"It's a goal, not a program, and it will be fiscally restrained," said a senior space official familiar with the process that produced the policy. "It's designed so that, when and if any of it ever gets adopted, Reagan will be able to claim credit for starting it."

The space program is "still in real trouble," said space analyst John Pike of the Federation of American Scientists. "No way are they going to get a 30 percent increase in their budget unless the White House is out there rooting for them."

A House space subcommittee aide said, "Given the budget realities, it makes no sense to come out with major programs to go to the moon or Mars or what have you. But at least {the policy} gives some direction to the space program, lays out some context."

A Senate aide close to the issue said the policy is "meaningless" unless the White House backs it with specific legislation and presidential support. "The way they are handling this makes you wonder how serious they are," the aide said.

It is likely to be mid-year before pertinent legislation is "percolating," the aide said, noting that Congress will be away often as November elections approach and that Reagan will be gone soon thereafter.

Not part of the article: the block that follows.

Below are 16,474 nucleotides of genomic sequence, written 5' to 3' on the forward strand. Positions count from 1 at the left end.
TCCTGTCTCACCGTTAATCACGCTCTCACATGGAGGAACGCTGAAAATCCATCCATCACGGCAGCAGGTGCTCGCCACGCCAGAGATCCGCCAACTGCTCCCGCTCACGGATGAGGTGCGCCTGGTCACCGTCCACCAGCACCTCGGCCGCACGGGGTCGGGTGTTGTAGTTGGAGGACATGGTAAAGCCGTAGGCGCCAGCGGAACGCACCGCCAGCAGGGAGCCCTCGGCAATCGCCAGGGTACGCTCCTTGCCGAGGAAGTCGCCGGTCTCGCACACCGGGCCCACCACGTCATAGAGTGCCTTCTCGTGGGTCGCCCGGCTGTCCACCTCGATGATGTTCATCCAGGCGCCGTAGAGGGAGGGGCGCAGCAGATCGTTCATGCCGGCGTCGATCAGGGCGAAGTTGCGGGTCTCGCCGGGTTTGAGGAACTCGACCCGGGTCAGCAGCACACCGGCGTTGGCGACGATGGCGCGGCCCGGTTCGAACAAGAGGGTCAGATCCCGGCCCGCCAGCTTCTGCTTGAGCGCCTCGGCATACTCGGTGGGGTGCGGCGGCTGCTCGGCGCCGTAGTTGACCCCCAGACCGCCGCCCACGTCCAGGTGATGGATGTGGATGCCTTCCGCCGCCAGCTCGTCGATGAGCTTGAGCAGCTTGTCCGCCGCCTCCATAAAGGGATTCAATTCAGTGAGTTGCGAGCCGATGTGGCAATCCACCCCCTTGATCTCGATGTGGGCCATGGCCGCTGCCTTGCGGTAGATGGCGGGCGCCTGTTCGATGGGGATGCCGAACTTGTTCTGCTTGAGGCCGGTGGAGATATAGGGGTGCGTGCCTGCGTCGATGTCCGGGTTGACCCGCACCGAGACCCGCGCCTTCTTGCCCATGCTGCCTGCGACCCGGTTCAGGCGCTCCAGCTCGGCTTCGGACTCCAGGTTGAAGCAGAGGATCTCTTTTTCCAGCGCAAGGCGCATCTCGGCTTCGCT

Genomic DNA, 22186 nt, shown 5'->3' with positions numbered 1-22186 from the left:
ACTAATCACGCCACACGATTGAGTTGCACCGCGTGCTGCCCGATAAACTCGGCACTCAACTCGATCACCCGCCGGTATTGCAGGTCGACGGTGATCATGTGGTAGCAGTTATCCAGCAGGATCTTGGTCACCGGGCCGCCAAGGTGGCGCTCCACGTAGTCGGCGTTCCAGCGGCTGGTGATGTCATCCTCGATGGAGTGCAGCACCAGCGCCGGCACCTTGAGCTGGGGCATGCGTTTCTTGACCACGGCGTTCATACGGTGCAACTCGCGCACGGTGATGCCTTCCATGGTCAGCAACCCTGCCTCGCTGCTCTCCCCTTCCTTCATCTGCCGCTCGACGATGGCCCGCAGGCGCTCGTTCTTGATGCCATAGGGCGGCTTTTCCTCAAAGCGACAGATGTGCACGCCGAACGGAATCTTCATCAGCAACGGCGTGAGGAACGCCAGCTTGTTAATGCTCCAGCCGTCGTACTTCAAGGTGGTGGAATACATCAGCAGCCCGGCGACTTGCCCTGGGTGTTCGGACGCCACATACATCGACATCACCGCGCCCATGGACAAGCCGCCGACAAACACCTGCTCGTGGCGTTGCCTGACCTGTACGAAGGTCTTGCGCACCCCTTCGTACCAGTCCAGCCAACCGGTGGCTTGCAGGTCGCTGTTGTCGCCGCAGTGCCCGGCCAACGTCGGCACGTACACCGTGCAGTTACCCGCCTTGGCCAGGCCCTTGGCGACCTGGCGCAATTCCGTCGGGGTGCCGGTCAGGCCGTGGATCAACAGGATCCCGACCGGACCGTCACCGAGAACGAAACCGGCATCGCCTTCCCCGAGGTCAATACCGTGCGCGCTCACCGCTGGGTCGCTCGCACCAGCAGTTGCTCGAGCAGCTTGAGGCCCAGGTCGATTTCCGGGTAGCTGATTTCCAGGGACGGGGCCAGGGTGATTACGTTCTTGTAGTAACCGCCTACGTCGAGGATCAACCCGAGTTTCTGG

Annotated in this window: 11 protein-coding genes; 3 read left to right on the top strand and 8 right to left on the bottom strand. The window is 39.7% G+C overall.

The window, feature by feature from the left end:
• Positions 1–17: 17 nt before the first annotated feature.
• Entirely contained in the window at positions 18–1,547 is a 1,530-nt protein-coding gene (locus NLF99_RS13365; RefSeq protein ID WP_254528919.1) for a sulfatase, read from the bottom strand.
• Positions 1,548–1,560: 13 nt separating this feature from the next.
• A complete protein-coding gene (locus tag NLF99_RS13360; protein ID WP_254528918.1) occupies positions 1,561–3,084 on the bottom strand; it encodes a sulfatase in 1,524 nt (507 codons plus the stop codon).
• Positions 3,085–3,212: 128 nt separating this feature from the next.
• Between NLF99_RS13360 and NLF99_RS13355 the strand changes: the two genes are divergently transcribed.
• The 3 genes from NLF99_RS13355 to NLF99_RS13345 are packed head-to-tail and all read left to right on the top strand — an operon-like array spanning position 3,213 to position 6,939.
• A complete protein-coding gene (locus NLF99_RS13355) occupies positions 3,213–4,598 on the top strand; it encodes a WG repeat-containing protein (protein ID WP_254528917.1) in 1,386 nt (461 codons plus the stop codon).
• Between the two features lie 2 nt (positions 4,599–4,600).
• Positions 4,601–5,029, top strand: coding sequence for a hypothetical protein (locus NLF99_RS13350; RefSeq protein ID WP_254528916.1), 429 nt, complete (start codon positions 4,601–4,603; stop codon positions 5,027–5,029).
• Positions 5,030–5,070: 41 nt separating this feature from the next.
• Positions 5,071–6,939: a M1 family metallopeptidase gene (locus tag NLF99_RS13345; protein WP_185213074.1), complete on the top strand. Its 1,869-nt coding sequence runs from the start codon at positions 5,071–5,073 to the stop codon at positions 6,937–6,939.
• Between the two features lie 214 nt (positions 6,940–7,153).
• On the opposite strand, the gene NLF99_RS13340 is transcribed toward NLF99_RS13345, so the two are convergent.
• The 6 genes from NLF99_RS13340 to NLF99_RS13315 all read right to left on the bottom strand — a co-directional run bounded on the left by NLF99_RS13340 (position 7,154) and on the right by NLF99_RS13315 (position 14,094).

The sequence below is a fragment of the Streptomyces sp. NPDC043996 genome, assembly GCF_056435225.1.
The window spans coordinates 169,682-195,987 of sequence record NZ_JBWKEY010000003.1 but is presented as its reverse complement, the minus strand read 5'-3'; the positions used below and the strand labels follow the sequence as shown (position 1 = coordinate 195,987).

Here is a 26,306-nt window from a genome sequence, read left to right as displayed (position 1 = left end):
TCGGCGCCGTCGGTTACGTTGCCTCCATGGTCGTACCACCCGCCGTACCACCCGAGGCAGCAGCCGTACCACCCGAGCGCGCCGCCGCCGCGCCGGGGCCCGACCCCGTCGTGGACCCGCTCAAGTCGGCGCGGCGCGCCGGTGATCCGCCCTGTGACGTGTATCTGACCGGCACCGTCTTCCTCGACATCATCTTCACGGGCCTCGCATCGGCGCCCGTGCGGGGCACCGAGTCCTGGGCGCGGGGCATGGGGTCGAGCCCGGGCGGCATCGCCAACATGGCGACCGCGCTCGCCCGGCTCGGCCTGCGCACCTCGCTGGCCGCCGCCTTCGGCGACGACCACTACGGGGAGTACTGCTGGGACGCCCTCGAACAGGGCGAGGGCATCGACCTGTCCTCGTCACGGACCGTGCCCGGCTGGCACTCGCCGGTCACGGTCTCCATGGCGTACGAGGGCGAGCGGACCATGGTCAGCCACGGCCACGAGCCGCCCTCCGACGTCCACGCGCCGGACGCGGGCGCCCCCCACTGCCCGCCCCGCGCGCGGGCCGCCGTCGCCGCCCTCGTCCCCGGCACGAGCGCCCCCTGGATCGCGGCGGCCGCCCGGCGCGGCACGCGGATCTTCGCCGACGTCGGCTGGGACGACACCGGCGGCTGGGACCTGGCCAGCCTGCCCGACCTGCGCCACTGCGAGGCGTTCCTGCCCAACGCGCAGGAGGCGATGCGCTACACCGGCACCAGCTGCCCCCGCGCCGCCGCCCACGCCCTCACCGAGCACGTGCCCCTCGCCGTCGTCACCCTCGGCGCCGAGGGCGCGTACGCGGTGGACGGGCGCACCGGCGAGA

The new policy lays out a long-range blueprint that "ain't bad," said space policy analyst John Logsdon of George Washington University. "But I don't think any of this long-range stuff means anything outside the space community until the shuttles fly again and the country regains confidence in the organization."

Space policy "is important enough that it will be addressed by the president by itself in the near future," White House science adviser William R. Graham said. Budget realities make it impossible to "just throw more money at space," but "it is still a priority effort in the president's programs," he said.

Based on further study, the policy calls for NASA to recommend within three years such specific projects as a lunar base followed by a manned Mars mission.

"I know people will say, 'Oh, no, there's NASA going to study this stuff to death,' " said Alan M. Ladwig, director of NASA's Office of Exploration. "But you really need a solid rationale if you're going to spend all these resources . . . . Now you will start seeing an agency in sync, moving toward these broad national goals."